You've probably heard of the Good News Project.
That's the place that recycles your old computers, microwaves, and other items that aren't picked up curbside.
But did you know about all the good news those items bring to people of the West Indies?
"Many children in St. Lucia find themselves at the disadvantage, socially disadvantaged because parents are much younger than they used to be, without further support systems in place," says Sister Marie Therese, who oversees the Children's Home.
If it's something you're used to seeing, it's hard to see that the problem exists.
But for Peggy and Chuck McCarthy, spending time in a developing nation far away from their Wausau, Wisconsin home, the misfortune many St. Lucians faced was obvious.
"About 12 years ago they came to the Dominican Sisters expressing their sadness at the situation of .... children who were abandoned," says Sister Marie Therese.
But they didn't stop there.
"About 12 years ago Good News gave birth to the idea," she says.
With plans they had drawn on a napkin, the founders of the Good News Project asked the Dominican Sisters if they would run a home for orphans.
"We decided ok, well, why not," she says.
And before you knew it, the Children's Home was born.
Good News and the Archdiocese of Castries pulled resources together and got a property for the orphanage, equipment for the home and donations to sponsor the children.
But of course, that's not all they've done to help St. Lucia's underprivileged children.
Good News actually remains really active with the Children's Home. Every year they come and do activities that help enhance the children's lives. Recently they started taking them to the beach, which believe it or not, is something they don't get to do all that often.
"Four years ago was my first time here in St. Lucia and we went to the Children's Home and played with the kids and it was great fun to play with the kids and then I asked do the kids every get to the beach and the answer was no," says Mary Zaborski, Good News Project volunteer.
Well, that changed the following year, and began the tradition of giving these disadvantaged kids one day to do what most North Central Wisconsin do practically every summer day -- tame hot weather,with cool water and refreshing ice cream.
The Dominican Sisters say the children's home is something St. Lucians can no longer do without.
But unfortunately, the orphanage is now overcapacity, and struggling to serve the needs of all the children they care for.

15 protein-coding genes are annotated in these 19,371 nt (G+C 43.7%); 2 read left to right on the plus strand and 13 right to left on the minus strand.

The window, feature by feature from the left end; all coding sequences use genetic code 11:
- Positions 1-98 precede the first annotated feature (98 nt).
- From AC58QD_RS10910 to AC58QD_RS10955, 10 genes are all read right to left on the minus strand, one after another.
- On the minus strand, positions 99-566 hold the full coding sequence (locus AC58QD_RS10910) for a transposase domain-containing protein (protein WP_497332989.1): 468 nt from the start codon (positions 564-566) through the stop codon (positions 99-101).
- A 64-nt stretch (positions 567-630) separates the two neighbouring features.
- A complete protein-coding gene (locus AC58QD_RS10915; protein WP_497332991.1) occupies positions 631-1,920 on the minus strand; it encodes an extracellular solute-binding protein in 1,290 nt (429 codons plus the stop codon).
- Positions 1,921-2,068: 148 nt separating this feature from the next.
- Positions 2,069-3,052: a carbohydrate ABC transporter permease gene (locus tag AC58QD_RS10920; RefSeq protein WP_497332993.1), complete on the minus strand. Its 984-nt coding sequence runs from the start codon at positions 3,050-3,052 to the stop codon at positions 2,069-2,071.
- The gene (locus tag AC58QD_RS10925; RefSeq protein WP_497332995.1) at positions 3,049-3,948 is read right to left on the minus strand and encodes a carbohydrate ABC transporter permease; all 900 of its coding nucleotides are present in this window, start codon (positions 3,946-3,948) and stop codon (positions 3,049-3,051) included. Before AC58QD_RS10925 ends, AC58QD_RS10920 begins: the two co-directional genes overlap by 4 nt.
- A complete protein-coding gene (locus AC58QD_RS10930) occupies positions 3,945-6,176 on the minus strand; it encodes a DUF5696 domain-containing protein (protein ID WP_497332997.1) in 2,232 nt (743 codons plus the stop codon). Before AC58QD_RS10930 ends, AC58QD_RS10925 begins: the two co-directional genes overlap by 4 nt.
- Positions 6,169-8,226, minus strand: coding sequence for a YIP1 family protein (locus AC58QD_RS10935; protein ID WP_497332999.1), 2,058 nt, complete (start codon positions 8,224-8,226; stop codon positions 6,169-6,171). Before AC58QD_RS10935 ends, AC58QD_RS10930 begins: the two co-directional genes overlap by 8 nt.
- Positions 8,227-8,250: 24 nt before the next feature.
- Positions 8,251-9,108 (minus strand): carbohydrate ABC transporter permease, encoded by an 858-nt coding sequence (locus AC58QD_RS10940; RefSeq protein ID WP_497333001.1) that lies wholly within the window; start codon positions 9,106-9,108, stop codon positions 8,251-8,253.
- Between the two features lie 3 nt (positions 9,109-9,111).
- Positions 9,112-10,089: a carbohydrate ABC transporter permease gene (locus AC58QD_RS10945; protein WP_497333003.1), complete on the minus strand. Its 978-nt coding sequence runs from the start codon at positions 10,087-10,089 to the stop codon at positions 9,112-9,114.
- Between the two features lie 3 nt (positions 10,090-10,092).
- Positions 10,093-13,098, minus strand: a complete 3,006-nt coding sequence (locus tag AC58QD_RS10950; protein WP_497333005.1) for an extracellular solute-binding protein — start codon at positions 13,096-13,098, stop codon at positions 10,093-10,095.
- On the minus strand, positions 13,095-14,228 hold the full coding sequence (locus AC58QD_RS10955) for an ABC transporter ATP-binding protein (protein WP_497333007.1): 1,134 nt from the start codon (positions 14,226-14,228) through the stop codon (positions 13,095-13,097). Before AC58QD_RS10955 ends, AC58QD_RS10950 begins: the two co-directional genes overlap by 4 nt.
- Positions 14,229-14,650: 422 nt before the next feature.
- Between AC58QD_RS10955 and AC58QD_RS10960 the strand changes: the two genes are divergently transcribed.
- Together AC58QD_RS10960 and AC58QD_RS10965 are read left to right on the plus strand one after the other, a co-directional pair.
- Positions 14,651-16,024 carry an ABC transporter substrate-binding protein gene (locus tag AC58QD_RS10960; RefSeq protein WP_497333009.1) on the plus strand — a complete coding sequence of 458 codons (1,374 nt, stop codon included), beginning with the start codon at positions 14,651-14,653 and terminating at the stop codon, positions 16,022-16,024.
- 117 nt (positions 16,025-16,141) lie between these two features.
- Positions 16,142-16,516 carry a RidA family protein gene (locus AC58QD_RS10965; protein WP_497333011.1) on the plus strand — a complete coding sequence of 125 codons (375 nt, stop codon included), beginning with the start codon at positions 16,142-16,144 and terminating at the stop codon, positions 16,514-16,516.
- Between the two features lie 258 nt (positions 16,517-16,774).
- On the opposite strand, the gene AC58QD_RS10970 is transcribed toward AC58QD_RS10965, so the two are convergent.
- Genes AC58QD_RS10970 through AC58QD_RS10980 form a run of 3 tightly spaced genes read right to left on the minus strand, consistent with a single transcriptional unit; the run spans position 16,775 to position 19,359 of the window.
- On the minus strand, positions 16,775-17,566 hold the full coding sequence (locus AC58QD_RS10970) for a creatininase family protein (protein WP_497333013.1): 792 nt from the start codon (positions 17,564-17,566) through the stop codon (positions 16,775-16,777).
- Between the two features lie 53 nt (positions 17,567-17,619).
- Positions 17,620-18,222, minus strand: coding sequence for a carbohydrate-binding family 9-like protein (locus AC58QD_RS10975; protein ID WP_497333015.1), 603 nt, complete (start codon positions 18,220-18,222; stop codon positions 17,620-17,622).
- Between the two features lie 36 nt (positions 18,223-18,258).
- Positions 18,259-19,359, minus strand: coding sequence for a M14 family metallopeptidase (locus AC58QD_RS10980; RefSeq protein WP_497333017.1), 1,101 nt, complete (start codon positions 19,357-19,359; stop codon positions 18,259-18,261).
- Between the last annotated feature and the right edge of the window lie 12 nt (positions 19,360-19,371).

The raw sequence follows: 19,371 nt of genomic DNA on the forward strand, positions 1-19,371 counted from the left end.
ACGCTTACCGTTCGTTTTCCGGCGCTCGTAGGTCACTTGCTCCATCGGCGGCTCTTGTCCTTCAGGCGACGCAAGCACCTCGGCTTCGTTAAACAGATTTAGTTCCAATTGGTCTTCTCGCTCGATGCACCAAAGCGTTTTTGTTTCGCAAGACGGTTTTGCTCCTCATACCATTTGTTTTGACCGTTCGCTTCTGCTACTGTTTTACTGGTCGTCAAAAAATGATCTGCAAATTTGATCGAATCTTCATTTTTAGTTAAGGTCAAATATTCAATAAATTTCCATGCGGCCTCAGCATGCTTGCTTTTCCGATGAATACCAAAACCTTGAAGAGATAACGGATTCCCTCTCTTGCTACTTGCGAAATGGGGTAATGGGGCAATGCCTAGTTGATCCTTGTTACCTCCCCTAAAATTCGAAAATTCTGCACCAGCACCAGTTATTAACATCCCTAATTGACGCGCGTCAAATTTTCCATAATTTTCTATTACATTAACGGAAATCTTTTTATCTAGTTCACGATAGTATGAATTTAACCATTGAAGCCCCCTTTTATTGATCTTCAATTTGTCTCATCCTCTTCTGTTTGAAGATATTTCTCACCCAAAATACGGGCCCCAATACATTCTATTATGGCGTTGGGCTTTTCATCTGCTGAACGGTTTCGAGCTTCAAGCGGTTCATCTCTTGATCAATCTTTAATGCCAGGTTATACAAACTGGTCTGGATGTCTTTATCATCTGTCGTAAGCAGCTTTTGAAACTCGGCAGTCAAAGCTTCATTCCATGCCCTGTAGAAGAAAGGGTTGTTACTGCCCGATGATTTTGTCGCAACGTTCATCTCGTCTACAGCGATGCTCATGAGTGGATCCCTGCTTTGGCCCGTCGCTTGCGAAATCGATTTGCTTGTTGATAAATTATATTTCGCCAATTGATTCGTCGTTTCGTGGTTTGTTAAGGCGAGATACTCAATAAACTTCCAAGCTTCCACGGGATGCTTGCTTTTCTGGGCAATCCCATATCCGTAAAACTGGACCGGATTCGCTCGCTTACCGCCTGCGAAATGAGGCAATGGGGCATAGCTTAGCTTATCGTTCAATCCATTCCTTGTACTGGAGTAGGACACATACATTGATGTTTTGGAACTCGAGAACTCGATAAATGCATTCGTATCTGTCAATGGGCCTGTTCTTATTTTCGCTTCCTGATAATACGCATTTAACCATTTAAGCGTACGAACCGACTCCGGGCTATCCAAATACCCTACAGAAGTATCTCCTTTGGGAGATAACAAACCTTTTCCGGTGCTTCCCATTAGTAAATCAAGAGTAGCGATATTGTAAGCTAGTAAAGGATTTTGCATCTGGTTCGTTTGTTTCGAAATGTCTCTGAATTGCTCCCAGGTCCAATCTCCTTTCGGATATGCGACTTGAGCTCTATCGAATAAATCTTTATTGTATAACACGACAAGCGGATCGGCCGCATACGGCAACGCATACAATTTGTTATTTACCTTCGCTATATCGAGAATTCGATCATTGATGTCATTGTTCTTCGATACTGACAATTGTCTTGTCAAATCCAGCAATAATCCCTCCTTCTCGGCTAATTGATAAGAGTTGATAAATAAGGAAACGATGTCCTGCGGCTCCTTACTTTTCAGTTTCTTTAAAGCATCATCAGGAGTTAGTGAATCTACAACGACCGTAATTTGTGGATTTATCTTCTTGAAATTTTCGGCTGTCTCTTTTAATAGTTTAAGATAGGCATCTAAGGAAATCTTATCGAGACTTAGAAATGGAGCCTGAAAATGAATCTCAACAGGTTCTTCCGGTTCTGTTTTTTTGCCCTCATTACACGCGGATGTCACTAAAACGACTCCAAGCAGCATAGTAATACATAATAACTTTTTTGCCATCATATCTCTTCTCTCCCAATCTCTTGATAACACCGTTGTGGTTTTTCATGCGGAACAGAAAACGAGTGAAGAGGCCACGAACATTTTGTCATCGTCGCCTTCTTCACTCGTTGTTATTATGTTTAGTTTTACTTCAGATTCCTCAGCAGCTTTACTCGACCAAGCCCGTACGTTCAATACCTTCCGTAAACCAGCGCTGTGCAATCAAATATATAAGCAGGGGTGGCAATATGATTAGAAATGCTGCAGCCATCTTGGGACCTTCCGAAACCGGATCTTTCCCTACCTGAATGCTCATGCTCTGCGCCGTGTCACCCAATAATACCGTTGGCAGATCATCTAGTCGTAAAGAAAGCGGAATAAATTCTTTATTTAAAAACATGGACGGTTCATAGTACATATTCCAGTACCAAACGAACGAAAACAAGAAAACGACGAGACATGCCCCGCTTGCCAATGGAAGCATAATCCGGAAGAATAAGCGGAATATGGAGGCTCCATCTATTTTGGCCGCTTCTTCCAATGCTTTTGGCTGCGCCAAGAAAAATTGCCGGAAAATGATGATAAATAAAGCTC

Today, the Children's Home has 21 youth.
"The work of sensitizing the St. Lucian public to the plight of those children and the need to either foster or adopt children who come through the home has not been as successful as we had anticipated," says Sister Marie Therese, who oversees the Children's Home.
That's led to the orphanage outgrowing their original facilities.
"Right now, because the first building that is on the property was not constructed for that purpose, it's grossly inadequate," says Sister Marie Therese.
They're just over capacity, with each small room housing four kids.
And for older kids, the lack of personal space, or even their own storage just isn't cutting it.
"Because of the demand that there is to take children who are in need, at least for a short period of time, we have plans to extend the home," she says.
The problem with expanding comes down to one thing -- money.
The estimated cost of expanding the home and renovating the current one is about $300,000.
The Children's Home has a difficult enough time raising the $8,000 they need a month to pay staff.
So for now, the orphanage is looking for ways to become self-sufficient.
They've already opened a resale shop where they sell donated items.
And they're hoping to soon turn their standard kitchen into one meeting industrial standards, so they can open a bakery.
"We wish that we could meet the need of every child in St. Lucia, especially. And hopefully to extend to the rest of the Caribbean who need somebody to love and to care for them."
Sister Marie Therese shared the orphanage's struggles with a group of Good News volunteers last month.
They were so touched by all the orphanage had accomplished, they donated more than $8,000 to the Children's Home.
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